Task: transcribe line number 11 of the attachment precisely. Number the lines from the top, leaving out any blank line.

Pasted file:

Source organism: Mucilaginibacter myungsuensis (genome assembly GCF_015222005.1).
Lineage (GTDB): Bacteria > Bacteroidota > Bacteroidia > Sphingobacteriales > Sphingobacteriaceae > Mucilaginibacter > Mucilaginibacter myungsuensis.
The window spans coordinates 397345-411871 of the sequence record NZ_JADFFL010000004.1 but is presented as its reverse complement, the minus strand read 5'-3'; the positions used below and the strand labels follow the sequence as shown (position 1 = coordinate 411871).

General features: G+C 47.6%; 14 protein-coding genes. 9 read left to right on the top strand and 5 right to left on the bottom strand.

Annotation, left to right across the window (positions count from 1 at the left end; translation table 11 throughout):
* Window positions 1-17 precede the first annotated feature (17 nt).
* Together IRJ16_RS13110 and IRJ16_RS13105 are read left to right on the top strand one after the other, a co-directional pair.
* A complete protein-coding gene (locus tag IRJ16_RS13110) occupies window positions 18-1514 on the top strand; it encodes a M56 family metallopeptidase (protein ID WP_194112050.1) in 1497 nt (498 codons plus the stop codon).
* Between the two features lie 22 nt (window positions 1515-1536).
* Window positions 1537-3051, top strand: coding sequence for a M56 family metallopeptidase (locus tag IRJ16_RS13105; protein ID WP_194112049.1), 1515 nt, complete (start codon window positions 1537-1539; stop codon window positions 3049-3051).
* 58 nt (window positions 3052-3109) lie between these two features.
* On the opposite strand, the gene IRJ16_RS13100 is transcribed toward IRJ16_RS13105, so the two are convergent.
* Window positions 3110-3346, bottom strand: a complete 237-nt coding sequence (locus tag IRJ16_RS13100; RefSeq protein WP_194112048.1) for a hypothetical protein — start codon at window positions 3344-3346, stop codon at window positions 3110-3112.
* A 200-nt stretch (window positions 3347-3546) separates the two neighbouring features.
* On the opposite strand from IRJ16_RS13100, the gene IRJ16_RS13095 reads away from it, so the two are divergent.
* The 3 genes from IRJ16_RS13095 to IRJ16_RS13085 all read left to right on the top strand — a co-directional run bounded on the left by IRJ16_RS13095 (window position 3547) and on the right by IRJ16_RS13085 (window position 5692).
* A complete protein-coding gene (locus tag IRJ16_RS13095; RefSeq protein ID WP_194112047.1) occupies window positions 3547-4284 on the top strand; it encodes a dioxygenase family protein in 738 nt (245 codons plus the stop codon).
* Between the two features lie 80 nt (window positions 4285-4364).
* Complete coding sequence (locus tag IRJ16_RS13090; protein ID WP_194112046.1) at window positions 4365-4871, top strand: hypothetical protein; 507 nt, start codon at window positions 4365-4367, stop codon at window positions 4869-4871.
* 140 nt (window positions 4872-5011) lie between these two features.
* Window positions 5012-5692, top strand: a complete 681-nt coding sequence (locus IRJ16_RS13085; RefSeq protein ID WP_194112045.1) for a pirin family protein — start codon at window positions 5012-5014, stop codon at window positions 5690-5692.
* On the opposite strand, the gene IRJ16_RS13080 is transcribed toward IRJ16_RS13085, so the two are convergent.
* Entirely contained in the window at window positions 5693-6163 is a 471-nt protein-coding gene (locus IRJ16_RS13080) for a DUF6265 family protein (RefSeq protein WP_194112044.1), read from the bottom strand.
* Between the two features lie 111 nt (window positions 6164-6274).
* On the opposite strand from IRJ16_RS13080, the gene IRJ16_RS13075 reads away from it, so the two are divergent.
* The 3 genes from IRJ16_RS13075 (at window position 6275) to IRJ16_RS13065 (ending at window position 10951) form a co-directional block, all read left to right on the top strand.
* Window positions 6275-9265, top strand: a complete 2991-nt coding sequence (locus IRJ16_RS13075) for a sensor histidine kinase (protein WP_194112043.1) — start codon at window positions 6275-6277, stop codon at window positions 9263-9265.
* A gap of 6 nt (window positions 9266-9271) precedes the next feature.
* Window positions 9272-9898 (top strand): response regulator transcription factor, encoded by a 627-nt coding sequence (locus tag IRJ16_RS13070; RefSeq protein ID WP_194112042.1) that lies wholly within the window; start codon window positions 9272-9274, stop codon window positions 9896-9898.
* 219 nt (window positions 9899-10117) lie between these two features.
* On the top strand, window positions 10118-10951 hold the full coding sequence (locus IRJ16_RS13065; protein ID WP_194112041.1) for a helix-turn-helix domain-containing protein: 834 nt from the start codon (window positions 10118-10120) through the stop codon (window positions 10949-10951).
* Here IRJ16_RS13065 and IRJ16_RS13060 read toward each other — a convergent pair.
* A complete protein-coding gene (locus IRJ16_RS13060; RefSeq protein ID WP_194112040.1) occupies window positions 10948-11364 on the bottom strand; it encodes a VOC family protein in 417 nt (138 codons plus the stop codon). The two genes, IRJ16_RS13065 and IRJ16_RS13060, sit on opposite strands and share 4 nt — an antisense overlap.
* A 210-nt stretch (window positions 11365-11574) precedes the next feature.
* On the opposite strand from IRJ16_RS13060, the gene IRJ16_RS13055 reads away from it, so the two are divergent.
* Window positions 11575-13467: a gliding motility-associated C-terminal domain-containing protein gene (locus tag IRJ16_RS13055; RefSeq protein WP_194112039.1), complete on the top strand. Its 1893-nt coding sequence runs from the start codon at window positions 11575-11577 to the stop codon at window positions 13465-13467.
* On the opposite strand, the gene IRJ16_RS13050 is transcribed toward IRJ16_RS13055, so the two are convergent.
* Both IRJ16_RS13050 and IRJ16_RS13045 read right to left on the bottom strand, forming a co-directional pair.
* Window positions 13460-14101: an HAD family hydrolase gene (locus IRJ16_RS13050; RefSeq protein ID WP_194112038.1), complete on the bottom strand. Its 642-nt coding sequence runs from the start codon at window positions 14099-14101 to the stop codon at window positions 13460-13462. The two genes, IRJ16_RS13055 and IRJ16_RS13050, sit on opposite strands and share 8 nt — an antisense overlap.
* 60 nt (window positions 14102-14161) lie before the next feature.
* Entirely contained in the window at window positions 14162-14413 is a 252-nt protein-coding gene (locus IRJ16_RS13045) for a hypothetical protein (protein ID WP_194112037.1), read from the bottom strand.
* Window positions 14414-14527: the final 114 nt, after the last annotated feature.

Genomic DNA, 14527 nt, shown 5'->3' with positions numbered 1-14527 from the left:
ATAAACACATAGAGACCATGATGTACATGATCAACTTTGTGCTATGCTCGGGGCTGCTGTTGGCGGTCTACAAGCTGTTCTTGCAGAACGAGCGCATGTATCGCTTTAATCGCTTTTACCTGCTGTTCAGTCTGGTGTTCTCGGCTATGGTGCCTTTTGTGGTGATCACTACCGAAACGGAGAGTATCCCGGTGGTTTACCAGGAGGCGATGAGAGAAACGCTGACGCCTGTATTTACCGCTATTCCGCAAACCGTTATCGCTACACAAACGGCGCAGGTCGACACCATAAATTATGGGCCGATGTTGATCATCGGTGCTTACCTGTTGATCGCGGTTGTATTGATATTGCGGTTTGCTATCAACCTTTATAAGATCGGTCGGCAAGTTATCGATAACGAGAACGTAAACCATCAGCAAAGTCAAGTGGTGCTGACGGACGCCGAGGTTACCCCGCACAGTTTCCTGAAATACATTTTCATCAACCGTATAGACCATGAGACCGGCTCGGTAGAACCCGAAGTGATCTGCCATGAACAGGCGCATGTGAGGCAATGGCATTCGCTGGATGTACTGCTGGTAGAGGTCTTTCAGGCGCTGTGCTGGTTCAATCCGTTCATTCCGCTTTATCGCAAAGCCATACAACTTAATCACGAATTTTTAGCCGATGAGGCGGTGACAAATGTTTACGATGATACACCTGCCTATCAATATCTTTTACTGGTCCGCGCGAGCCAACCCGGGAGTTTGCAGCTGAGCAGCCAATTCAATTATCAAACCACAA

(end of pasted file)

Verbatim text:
* 58 nt (window positions 3052-3109) lie between these two features.